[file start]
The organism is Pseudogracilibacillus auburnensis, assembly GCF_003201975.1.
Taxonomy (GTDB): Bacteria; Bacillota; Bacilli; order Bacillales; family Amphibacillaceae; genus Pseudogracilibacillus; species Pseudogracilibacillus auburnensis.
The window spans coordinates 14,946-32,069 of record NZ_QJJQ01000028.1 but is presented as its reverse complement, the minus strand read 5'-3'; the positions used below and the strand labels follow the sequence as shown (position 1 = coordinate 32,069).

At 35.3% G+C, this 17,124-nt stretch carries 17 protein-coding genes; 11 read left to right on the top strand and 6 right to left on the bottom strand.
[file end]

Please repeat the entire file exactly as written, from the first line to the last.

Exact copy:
The organism is Pseudogracilibacillus auburnensis, assembly GCF_003201975.1.
Taxonomy (GTDB): Bacteria; Bacillota; Bacilli; order Bacillales; family Amphibacillaceae; genus Pseudogracilibacillus; species Pseudogracilibacillus auburnensis.
The window spans coordinates 14,946-32,069 of record NZ_QJJQ01000028.1 but is presented as its reverse complement, the minus strand read 5'-3'; the positions used below and the strand labels follow the sequence as shown (position 1 = coordinate 32,069).

At 35.3% G+C, this 17,124-nt stretch carries 17 protein-coding genes; 11 read left to right on the top strand and 6 right to left on the bottom strand.